While I don't mind slow and steady progress, if you do end up having your base successfully attacked by the local wildlife you'll spend precious time you repairing destroyed buildings.

Thankfully, there are a few things that make me want to keep coming back.

The narrative is definitely one of them. There's plenty of backstory, and progress is accompanied by short but handsome cut-scenes. It focuses on the conquest of the planet you're on, the struggle to control it after Earth is polluted beyond all recognition, and how the new planet fought back against the invaders.

It's not especially thrilling per se, but there's a richness here I wasn't expecting, and that deserves credit.

Day 7: Grunts

I've found out why the Helipad is useful, but unfortunately it's primarily to access a mode I don't much care for: the PvP multiplayer.

Your team of grunts faces off against another person's team of grunts, until one of you runs out of grunts. There's not a great deal of sophistication to it, but if you're liking the battle system then I guess it's as good a place as any to show off to strangers how powerful your team has become.

The combat is definitely more lively and varied in the single-player now. I'm throwing grenades at turrets, trying to avoid sniper fire, concentrating my shots on enemy Commanders, and so on.

Outside of missions, I'm continuing to improve and upgrade my base, engaging in Special Missions that reward me with extra skills, and continuing to hack security systems in other areas so as to grab goodies from them. These activities break up the questing and combat, so they're a welcome addition.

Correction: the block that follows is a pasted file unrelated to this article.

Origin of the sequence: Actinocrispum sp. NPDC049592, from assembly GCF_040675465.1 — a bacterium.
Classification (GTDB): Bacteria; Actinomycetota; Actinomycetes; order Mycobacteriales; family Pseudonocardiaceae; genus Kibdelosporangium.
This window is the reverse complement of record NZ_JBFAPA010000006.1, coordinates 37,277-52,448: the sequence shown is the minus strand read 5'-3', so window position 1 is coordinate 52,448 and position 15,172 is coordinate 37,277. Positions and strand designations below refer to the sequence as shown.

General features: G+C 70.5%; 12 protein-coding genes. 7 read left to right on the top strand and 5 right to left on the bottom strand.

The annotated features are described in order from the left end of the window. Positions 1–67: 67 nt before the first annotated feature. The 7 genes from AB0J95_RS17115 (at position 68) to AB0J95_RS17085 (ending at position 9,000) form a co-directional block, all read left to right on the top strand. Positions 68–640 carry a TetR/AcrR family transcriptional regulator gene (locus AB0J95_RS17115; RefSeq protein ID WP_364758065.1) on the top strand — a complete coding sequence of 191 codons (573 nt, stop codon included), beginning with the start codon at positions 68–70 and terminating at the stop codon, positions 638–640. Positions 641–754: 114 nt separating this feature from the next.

Did I mention that I have a companion called Fido, who just so happens to be a robot dog? Because that's working in Evolution's favour too.

But progress has ground to a crawl, and that means that I'm not seeing more of the story, taking on plenty of new enemy types, or questing in loads of different lands.

It's all because the amount of resources I'm gathering isn't enough to keep up with the demands of research and construction. If I wanted to I could keep coming back, gathering the Iron at my Mine to make room for more to be created, and that way I'd build up enough resources a bit faster.

But that's not how I play, and the game is not willing to accommodate another approach. It wants you to check in frequently, and if you have a job or any other commitments you may struggle to keep up with it.

If you're looking for a strategy and combat game with some light RPG elements, and don't mind spending a lot of time on it to a schedule that suits the game but not necessarily your lifestyle, then Evolution: Battle for Utopia is for you. If that all sounds a bit much, then this really won't be for you.

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Evolution: Battle for Utopia

With excellent visuals and plenty to do, this demanding game of strategy, management, and combat only appeals to a specific crowd, but serves that crowd well